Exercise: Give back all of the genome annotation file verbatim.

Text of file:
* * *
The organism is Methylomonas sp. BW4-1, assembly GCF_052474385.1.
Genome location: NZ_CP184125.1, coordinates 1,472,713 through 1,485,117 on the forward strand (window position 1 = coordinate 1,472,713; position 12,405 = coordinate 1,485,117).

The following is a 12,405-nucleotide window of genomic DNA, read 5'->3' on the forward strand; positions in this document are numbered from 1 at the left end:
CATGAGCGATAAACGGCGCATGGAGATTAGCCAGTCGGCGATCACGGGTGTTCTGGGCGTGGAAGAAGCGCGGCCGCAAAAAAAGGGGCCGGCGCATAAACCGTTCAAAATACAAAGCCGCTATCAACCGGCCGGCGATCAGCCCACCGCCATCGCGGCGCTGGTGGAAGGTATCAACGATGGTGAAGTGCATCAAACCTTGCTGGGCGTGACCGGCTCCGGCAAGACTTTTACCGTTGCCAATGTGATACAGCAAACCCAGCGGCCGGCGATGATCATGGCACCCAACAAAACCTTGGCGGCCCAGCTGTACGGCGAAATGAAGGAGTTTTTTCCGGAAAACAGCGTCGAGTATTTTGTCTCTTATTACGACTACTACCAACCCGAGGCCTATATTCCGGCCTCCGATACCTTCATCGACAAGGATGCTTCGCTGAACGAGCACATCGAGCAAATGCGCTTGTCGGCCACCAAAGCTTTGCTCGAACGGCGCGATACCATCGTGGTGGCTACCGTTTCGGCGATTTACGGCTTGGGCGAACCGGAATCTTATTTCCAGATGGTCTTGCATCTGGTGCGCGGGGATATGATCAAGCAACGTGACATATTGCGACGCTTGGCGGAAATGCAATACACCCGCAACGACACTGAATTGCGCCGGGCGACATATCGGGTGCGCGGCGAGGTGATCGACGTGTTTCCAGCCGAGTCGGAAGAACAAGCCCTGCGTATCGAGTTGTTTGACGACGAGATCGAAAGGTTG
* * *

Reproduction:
The organism is Methylomonas sp. BW4-1, assembly GCF_052474385.1.
Genome location: NZ_CP184125.1, coordinates 1,472,713 through 1,485,117 on the forward strand (window position 1 = coordinate 1,472,713; position 12,405 = coordinate 1,485,117).

The following is a 12,405-nucleotide window of genomic DNA, read 5'->3' on the forward strand; positions in this document are numbered from 1 at the left end:
CATGAGCGATAAACGGCGCATGGAGATTAGCCAGTCGGCGATCACGGGTGTTCTGGGCGTGGAAGAAGCGCGGCCGCAAAAAAAGGGGCCGGCGCATAAACCGTTCAAAATACAAAGCCGCTATCAACCGGCCGGCGATCAGCCCACCGCCATCGCGGCGCTGGTGGAAGGTATCAACGATGGTGAAGTGCATCAAACCTTGCTGGGCGTGACCGGCTCCGGCAAGACTTTTACCGTTGCCAATGTGATACAGCAAACCCAGCGGCCGGCGATGATCATGGCACCCAACAAAACCTTGGCGGCCCAGCTGTACGGCGAAATGAAGGAGTTTTTTCCGGAAAACAGCGTCGAGTATTTTGTCTCTTATTACGACTACTACCAACCCGAGGCCTATATTCCGGCCTCCGATACCTTCATCGACAAGGATGCTTCGCTGAACGAGCACATCGAGCAAATGCGCTTGTCGGCCACCAAAGCTTTGCTCGAACGGCGCGATACCATCGTGGTGGCTACCGTTTCGGCGATTTACGGCTTGGGCGAACCGGAATCTTATTTCCAGATGGTCTTGCATCTGGTGCGCGGGGATATGATCAAGCAACGTGACATATTGCGACGCTTGGCGGAAATGCAATACACCCGCAACGACACTGAATTGCGCCGGGCGACATATCGGGTGCGCGGCGAGGTGATCGACGTGTTTCCAGCCGAGTCGGAAGAACAAGCCCTGCGTATCGAGTTGTTTGACGACGAGATCGAAAGGTTG